CD Review: No one does musical melancholy better than Canadian countertenor Daniel Taylor
DANIEL TAYLOR & THE THEATRE OF EARLY MUSIC
Shakespeare, Come Again, Sweet Love (RCA Red Seal)
*** (out of 4)
As François Filiatrault eloquently points out in the accompanying booklet, music was an integral part of Shakespeare's plays -- as references, as actual songs to be performed and as background music played by an offstage consort. In this new album, Canadian countertenor Daniel Taylor brings together his favourite collaborators in his Theatre of Early Music for a rich, 21-track sampler of all things musically Shakespearean.
Of course, we get the title song -- performed this time by tenor Charles Daniels instead of Taylor. Also present is veteran soprano Emma Kirkby in this beautiful-sounding recording made in London's Henry Wood Hall last June. Taylor sings solo for eight of the songs, including the gorgeous opener, "By Beauteous Softness," set by Henry Purcell and accompanied by Elizabeth Kenny on lute.
Taylor's voice, still lush, has darkened over the past few years, adding an even deeper lustre to the melancholy he clearly cherishes. Although the selection of songs covers all moods and occasions, the preponderance is for introspection, if not outright lament. And no one does this as well as Taylor these days.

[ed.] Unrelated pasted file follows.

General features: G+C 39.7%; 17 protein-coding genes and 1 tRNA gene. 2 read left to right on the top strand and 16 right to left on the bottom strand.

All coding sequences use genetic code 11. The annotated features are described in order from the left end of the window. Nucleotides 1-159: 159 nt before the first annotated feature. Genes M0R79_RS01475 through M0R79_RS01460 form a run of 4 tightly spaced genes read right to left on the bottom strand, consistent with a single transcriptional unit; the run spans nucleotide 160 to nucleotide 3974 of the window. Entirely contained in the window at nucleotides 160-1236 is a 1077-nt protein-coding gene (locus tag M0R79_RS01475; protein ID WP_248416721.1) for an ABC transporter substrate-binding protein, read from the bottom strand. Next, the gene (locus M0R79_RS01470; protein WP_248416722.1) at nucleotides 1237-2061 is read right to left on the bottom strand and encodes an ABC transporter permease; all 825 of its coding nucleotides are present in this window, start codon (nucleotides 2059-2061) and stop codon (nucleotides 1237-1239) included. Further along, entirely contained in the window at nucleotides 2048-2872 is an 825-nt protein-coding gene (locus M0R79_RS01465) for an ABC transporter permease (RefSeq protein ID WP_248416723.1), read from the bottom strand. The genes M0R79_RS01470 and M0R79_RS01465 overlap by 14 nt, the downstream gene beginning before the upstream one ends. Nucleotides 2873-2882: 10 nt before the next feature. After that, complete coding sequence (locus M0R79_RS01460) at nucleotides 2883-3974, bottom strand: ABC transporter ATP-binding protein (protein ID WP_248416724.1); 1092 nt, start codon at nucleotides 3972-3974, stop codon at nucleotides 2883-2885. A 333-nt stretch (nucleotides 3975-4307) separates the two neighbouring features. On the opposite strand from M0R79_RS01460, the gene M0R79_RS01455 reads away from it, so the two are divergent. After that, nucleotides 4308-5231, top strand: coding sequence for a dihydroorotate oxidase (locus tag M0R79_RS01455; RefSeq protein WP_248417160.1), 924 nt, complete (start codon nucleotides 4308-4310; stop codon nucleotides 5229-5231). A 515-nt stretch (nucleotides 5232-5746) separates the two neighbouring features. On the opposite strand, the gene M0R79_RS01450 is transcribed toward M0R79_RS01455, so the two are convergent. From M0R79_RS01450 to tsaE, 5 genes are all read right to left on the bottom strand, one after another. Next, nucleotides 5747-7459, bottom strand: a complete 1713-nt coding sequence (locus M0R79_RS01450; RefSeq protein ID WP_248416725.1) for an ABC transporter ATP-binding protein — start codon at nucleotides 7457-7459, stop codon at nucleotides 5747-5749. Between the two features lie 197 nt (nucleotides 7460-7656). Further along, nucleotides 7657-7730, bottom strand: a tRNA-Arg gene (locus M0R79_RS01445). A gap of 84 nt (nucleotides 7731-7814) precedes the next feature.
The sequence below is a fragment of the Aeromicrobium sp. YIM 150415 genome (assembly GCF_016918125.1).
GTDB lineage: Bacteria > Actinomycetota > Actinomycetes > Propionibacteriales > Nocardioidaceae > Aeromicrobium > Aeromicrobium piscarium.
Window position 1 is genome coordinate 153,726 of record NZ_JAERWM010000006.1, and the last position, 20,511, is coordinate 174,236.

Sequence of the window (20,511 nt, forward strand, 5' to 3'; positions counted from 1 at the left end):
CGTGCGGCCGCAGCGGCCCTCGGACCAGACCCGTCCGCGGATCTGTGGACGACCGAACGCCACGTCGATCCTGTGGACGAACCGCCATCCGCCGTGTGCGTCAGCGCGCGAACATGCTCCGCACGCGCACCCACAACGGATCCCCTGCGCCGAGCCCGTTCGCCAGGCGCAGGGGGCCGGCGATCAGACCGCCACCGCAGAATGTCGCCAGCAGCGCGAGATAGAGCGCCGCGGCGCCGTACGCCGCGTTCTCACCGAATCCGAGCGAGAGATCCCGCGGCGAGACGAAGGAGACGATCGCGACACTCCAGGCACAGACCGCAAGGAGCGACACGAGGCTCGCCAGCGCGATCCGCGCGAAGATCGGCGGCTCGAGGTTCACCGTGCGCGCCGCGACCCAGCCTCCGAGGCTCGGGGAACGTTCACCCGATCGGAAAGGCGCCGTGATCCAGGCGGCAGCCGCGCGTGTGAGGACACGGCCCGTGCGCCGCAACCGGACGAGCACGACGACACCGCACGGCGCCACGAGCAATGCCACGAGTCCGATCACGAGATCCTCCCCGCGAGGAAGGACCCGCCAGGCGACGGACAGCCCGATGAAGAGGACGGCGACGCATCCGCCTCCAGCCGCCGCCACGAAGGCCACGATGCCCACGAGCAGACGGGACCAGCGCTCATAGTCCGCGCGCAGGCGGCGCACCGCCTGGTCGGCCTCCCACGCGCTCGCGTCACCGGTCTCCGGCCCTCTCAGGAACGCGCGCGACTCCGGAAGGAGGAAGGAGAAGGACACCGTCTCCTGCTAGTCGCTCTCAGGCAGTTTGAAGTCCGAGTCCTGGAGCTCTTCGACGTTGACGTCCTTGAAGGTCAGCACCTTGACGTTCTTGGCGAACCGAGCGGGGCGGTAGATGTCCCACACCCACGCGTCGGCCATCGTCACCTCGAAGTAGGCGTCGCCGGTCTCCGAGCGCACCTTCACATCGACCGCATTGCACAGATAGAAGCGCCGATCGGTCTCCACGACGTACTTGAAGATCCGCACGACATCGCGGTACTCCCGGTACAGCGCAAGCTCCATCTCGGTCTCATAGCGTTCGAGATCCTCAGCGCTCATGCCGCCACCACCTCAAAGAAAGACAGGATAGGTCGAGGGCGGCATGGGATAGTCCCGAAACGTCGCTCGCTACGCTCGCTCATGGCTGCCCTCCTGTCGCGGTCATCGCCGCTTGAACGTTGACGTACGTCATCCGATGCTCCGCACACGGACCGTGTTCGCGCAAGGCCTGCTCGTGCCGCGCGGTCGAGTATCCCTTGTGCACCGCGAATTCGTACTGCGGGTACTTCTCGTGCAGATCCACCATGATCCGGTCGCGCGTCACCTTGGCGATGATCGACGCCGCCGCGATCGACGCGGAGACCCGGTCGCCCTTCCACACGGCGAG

Kenny is a pleasure in a solo Galliard by John Dowland. Fabulous soprano Carolyn Sampson brings a powerful, lithe delicacy to "If Music be the Food of Love," in another Purcell setting. Baritone Neal Davies does well in the ensemble songs as well as in his one solo: John Dowland's "If My Complaints Could Passions Move."
Taylor has ceded one song -- Robert Johnson's setting of "Where the Bee Sucks" -- to fellow countertenor Michael Chance, if for no other reason than to show how rare is the depth of a voice like Taylor's.
My only wish from the booklet, which includes all the lyrics, would have been to give a little bit of context or history for each song.
Overall, this is a carefully crafted, nicely performed outing that could, ideally, have used a bit more variation in tempo and mood. That said, there could hardly be finer accompaniment to a rainy summer afternoon.
There isn't a video available to go with the new disc, so here is a diversionary treat both upbeat and humorous featuring Carolyn Sampson, singing "I Myself Shall Adore" from Handel's Semele at the BBC Proms last year with Harry Christophers and the Sixteen: